What is the profit maximising ticket price, Managerial Economics

A promoter decides to rent an arena for concert. Arena seats 20,000. Rental fee is 10,000. (This is a fixed cost.) The arena owner gets concessions and parking and pays all other expenses related to concert. The promoter has properly estimated the demand for concert seats to be Q = 40,000 - 2000P, where Q is the quantity of seats and P is the price per seat. What is the profit maximising ticket price?

As the promoter's marginal costs are zero, promoter maximises profits by charging a ticket price which will maximise revenue. Total revenue equals price, P, times quantity. Total revenue is represented as a function of quantity, so we need to work with the inverse demand curve:

P (Q) = 20 - Q / 2000

This gives total revenue as a function of quantity, TR (Q) = P (Q) x Q, or

TR (Q) = 20Q - Q2 / 2000

Total revenue reaches its maximum value when marginal revenue is zero. Marginalrevenue is first derivative of total revenue function: MR (Q) =TR'(Q). So

MR (Q) = 20 - Q / 1000

Setting MR (Q) = 0 we get

0 = 20 - Q / 1000

Q = 20,000

Recall that price is a function of quantity sold (inverse demand curve. So to sell this quantity, ticket price should be

P (20000) = 20 - 20,000 / 2,000 = 10

It may appear more natural to view the decision as price setting instead of quantity setting. Normally, this isn't a more natural mathematical formulation of profit maximisation since costs are generally a function of quantity (not of price). In this specific illustration, though, the promoter's marginal costs are zero. This means the promoter maximises profits simply by charging a ticket price that would maximise revenue. In this specific case, we characterise total revenue as a function of price:

TR2 (P) = (40,000 - 2000P)P = 40,000P - 2000 (P) 2

Total revenue reaches its maximum value when marginal revenue is zero. Marginal revenue is the first derivative of the total revenue function. So

MR2 (P) = 40,000 - 4000P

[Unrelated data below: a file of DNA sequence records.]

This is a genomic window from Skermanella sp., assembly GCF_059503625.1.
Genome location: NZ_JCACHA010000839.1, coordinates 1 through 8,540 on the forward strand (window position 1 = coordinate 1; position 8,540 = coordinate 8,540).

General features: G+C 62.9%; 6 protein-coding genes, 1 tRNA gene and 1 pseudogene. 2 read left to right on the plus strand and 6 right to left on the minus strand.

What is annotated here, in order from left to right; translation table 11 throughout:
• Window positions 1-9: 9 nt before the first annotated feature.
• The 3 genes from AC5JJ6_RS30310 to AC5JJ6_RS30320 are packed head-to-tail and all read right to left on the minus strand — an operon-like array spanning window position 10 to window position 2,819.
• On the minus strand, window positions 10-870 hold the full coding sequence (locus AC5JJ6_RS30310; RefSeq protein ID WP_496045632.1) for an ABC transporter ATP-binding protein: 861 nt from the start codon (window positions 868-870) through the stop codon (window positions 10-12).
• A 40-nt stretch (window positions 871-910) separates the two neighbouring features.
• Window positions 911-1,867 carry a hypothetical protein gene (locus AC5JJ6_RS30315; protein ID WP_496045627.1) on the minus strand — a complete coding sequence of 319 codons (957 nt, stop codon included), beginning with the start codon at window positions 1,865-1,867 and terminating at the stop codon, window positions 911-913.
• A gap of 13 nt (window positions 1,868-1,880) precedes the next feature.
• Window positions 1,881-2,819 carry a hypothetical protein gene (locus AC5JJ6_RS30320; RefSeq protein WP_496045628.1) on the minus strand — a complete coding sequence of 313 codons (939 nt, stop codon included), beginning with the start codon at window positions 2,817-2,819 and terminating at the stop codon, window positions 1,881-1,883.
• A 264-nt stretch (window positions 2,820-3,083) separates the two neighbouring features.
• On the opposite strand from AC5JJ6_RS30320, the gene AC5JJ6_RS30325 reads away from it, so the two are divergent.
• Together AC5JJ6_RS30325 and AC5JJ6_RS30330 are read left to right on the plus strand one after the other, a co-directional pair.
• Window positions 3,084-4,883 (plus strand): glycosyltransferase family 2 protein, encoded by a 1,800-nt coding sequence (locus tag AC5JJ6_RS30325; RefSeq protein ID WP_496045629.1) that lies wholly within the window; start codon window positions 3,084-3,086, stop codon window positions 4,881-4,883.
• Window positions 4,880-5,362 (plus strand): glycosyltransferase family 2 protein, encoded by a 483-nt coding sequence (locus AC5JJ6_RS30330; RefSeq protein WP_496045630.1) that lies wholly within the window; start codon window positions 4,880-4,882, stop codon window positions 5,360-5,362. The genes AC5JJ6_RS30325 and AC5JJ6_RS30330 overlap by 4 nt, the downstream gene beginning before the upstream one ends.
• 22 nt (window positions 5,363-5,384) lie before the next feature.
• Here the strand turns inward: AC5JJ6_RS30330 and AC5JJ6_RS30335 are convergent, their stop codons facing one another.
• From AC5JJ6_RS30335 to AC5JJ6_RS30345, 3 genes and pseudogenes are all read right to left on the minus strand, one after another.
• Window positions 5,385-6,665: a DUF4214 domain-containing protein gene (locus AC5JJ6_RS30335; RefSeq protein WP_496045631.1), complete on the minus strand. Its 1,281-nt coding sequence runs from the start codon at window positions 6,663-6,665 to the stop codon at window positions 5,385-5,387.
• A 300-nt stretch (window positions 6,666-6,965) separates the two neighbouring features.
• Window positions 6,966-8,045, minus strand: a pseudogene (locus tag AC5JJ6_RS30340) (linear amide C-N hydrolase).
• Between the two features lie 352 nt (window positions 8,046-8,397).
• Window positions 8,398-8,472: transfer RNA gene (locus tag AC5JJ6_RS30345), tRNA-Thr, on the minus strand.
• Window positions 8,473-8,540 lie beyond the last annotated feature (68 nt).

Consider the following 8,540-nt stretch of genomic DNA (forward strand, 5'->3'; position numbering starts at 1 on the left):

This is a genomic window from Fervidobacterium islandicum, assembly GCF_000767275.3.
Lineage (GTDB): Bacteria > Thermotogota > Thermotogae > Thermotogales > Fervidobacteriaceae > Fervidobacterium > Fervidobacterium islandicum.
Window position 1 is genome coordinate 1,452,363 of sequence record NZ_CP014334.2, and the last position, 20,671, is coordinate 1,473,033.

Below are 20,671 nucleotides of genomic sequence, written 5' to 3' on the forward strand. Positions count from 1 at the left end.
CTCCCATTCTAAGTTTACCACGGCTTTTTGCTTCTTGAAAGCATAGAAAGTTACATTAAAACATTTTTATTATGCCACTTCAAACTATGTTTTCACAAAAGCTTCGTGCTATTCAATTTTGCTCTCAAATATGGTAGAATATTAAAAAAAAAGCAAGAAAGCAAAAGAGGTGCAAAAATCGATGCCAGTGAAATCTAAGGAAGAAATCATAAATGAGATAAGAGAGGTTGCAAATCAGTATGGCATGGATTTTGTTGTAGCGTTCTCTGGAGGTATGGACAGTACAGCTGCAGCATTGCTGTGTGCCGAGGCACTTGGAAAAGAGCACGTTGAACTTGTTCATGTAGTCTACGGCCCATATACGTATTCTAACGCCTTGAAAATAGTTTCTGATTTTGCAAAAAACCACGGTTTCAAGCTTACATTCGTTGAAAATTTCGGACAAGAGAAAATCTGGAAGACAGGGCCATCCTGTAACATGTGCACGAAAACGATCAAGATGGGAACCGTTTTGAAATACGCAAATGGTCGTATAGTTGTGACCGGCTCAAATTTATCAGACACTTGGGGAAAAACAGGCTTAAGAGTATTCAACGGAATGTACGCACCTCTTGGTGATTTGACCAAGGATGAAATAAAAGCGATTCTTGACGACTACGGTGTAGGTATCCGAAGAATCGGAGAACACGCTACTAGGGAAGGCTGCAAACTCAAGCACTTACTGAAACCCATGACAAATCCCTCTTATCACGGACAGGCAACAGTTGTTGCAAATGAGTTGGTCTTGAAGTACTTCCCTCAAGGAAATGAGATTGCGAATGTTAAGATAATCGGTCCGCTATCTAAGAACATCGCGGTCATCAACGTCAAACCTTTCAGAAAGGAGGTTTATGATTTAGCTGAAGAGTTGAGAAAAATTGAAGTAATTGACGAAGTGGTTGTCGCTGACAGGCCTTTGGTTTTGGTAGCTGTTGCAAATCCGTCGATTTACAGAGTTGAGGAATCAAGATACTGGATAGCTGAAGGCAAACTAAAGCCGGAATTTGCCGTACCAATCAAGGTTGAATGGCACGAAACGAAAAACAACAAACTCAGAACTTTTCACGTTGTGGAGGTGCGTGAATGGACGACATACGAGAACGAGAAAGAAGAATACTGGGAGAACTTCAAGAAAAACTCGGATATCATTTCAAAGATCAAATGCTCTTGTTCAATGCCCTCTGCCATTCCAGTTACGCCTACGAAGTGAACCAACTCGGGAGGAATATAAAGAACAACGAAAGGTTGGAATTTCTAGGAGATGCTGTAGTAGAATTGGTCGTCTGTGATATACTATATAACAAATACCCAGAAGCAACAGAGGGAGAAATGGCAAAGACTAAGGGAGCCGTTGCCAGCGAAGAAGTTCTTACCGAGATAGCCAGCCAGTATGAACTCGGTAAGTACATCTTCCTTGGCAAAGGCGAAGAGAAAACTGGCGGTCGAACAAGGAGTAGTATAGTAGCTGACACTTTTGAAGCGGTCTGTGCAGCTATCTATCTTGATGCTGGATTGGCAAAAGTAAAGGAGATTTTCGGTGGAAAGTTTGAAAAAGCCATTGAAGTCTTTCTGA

Setting MR2 = 0 we get,

0 = 40,000 - 4000P

P = 10

Profit = TR2 (P) -TC

Profit = [40,000P - 2000(P) 2] - 10,000

Profit = [40,000(10) - 2000(10)2] - 10,000

Profit = 400,000 - 200,000 - 10,000

Profit = 190,000

What, if the promoter had charged 12 per ticket?

Q = 40,000 - 2000P.

Q = 40,000 - 2000(12)

Q = 40,000 - 24,000 = 16,000 (tickets sold)

Profits at 12:

Q = 16,000(12) = 192,000 - 10,000 = 182,000

Posted Date: 8/12/2013 2:43:57 AM | Location : United States







Related Discussions:- What is the profit maximising ticket price, Assignment Help, Ask Question on What is the profit maximising ticket price, Get Answer, Expert's Help, What is the profit maximising ticket price Discussions

Write discussion on What is the profit maximising ticket price
Your posts are moderated
Related Questions

Economics is generally defined as the problem of how best to allocate limited resources, limited because needs are characterized as unlimited, but common sense tells us that rather

what is the goal of firm

Function of Money Markets The money markets are the place where money is "wholesaled".  As such the supply of money and interest rate which are of significance to the whole ec

How does economic theory contribute to managerial decisions

explain williamsons model of managerial discretion?

I was given a few spreadsheets and asked to do an income, balance and cash flow statement. It''s a lot of info and I have no idea what I''m doing

Q. Time Factor for Determinants of Demand? Price-elasticity of demand depends moreover on the time that consumers take to adjust to a new price: longer the time taken, greater


The demand curve Suppose that starting from a condition of equilibrium, the price of X falls relative to Y.  We now have a condition where the utility from the last shilling s